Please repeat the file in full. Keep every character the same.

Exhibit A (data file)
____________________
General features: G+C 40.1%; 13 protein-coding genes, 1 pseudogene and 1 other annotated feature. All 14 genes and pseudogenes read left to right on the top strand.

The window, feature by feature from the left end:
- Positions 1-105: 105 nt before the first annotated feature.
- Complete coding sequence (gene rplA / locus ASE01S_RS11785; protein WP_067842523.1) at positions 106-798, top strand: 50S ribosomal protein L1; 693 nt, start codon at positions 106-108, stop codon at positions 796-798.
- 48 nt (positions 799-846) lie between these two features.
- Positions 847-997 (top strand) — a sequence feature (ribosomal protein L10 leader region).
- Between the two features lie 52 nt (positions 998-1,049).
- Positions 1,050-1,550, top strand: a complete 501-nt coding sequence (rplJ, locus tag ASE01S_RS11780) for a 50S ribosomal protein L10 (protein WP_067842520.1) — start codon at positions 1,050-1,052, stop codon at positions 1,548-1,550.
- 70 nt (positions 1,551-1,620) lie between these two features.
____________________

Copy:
General features: G+C 40.1%; 13 protein-coding genes, 1 pseudogene and 1 other annotated feature. All 14 genes and pseudogenes read left to right on the top strand.

The window, feature by feature from the left end:
- Positions 1-105: 105 nt before the first annotated feature.
- Complete coding sequence (gene rplA / locus ASE01S_RS11785; protein WP_067842523.1) at positions 106-798, top strand: 50S ribosomal protein L1; 693 nt, start codon at positions 106-108, stop codon at positions 796-798.
- 48 nt (positions 799-846) lie between these two features.
- Positions 847-997 (top strand) — a sequence feature (ribosomal protein L10 leader region).
- Between the two features lie 52 nt (positions 998-1,049).
- Positions 1,050-1,550, top strand: a complete 501-nt coding sequence (rplJ, locus tag ASE01S_RS11780) for a 50S ribosomal protein L10 (protein WP_067842520.1) — start codon at positions 1,050-1,052, stop codon at positions 1,548-1,550.
- 70 nt (positions 1,551-1,620) lie between these two features.